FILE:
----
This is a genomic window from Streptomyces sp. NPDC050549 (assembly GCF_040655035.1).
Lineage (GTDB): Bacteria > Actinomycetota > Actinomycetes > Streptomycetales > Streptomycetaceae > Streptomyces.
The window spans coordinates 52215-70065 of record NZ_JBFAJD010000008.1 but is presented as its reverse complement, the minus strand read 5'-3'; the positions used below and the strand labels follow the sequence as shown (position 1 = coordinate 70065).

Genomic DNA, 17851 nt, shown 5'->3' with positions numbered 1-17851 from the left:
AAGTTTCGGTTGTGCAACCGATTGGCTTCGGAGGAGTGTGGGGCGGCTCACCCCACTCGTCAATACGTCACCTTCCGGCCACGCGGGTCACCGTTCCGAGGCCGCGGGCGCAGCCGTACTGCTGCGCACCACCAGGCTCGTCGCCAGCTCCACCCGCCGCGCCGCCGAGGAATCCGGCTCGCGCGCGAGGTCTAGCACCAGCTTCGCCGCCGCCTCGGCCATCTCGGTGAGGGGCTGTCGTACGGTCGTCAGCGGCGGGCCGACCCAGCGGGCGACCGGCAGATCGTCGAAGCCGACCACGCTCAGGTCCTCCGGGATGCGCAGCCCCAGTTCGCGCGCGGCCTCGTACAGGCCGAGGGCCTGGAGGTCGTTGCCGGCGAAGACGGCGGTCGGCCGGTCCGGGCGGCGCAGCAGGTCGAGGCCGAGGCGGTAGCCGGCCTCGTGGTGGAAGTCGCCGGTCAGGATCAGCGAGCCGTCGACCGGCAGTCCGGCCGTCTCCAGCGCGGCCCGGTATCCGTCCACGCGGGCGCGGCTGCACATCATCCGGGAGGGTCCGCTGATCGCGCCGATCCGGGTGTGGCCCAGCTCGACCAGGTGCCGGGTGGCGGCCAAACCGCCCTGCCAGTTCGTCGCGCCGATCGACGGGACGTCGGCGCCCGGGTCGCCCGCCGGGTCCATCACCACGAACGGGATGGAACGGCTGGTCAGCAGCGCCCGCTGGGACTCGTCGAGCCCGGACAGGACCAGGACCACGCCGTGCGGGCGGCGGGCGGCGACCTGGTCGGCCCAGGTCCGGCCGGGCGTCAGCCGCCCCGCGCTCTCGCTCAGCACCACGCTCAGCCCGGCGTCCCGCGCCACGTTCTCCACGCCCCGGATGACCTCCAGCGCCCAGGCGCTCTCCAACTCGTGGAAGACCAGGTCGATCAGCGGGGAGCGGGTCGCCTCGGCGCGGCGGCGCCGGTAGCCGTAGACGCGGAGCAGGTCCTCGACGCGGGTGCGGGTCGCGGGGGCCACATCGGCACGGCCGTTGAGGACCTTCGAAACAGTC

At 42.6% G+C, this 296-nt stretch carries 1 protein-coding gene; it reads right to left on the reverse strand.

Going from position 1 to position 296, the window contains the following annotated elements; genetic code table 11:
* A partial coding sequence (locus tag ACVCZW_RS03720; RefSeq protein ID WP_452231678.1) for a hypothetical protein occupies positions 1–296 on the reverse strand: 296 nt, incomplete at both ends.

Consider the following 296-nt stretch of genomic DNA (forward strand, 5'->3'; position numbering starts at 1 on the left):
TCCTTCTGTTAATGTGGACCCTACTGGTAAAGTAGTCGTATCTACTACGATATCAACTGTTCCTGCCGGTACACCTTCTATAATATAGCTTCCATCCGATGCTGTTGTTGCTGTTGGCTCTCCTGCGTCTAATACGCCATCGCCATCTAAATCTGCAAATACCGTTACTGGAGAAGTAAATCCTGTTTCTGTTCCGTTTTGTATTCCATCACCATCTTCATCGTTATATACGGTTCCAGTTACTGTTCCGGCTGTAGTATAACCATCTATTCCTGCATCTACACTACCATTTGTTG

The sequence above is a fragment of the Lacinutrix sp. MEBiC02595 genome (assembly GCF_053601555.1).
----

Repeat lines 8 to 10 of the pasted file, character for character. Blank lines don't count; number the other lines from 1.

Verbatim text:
* A partial coding sequence (locus tag ACVCZW_RS03720; RefSeq protein ID WP_452231678.1) for a hypothetical protein occupies positions 1–296 on the reverse strand: 296 nt, incomplete at both ends.

Consider the following 296-nt stretch of genomic DNA (forward strand, 5'->3'; position numbering starts at 1 on the left):
TCCTTCTGTTAATGTGGACCCTACTGGTAAAGTAGTCGTATCTACTACGATATCAACTGTTCCTGCCGGTACACCTTCTATAATATAGCTTCCATCCGATGCTGTTGTTGCTGTTGGCTCTCCTGCGTCTAATACGCCATCGCCATCTAAATCTGCAAATACCGTTACTGGAGAAGTAAATCCTGTTTCTGTTCCGTTTTGTATTCCATCACCATCTTCATCGTTATATACGGTTCCAGTTACTGTTCCGGCTGTAGTATAACCATCTATTCCTGCATCTACACTACCATTTGTTG